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Speed Up Your Sales Cycle With Lead Scoring: 4 Simple Steps

Lead Scoring For SaaS

Whether you have too many leads or too few, prioritizing leads is a gamechanger. It’s your secret to finding the diamonds in the rough when you need more qualified leads, without increasing headcount.

SaaS companies, who often have complex sales cycles coupled with small but agile sales teams, can especially benefit from lead scoring, since it allows small teams to punch well above their weight class.

In this post I’ll explain how lead scoring can increase your number of qualified leads, boost your sales team’s productivity, and seal more deals. We’ll then look at four steps to start your own lead scoring system.

What Is Lead Scoring?

So first things first, what is lead scoring?

Lead scoring is a process in which — based on qualifying attributes and actions — a lead is ranked, measured, and prioritized for outreach via a numerical or categorical score that shows their potential value and intent to purchase.

Traditional practices for qualifying leads, like BANT (budget, authority, need, timing), requires reps to laboriously separate the wheat from the chaff. Data is inserted and interpreted manually, and reps rely on a shaky foundation of personal judgment and rushed research to qualify long lists of leads.

When qualifying multiple leads from multiple personas, this process is not just tedious, it’s difficult to do with any sort of accuracy or consistency.

Enter lead scoring.

An advanced scoring system will base scores on a detailed list of attributes and actions, and then score leads from 0–100.

A more basic lead scoring system uses a smaller list of attributes and actions and might grade leads with a label like warm, hot, or cold (instead of a numerical score).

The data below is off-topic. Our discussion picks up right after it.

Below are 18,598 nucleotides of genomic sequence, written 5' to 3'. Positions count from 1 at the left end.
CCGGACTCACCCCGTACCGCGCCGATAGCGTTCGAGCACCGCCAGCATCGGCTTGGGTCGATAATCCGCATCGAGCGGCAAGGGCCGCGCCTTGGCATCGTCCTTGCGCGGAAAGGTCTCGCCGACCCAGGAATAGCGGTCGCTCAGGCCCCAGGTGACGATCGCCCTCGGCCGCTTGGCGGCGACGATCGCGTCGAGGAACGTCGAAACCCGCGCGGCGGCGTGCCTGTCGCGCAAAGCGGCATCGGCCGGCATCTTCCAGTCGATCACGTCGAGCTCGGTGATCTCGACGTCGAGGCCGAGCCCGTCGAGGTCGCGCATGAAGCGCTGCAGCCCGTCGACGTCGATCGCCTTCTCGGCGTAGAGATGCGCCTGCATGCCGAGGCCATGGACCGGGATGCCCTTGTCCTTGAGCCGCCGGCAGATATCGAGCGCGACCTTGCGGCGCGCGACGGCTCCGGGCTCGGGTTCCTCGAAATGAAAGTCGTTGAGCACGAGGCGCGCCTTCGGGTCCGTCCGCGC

Regardless of the complexity of the lead scoring system used, however, the end result is the same…

Lead scoring highlights high quality leads for immediate attention, focusing efforts on deals that are most likely to close. Scoring also flags lower-quality leads and guides how they should be nurtured.

Marketing and sales activities revolve around how sales-ready leads are, so it’s hard to overstate just how important having a good lead scoring system is.

Why Is Lead Scoring Important For SaaS Companies?

Imagine you have a site that gets 50,000 visitors/month.

Only 5% (2,500) of your visitors are ideal leads.

How do you filter past the 95% to reach high-quality leads?

How do you filter them in a manner that doesn’t grind your sales team’s time, resources, and productivity to an exhausted nub?

The answer, of course, is to score your leads to personalize and prioritize lead generation efforts.

As a SaaS company, you’ll have visitors that are sales-ready, some that are just curious, and an unavoidable share of tire-kickers.

Unfortunately, the number of leads that are actually sales-ready is fewer than we’d like to think. According to MarketingSherpa, 73% of leads are not sales-ready. This begs the question:

Do you have the resources to give leads at different stages of the sales funnel the same level of attention and service?

Probably not.

Even if you did, it would spike lead acquisition costs and strangle the productivity of your sales team.

That’s why nurturing the right leads at the right time is so important. Research shows that businesses that excel at lead nurturing gain 50% more sales-ready leads at 33% less cost.

To effectively nurture leads, you first need to understand the current — and potential — value of the leads in your SaaS funnel.

This is where lead scoring shines.

What Information Do You Need To Score SaaS Leads?

To create a SaaS lead scoring system that actually works, you need to filter through a decent amount of data. However, you can make your job much easier once you realize that that most of the information you need falls under one of three categories: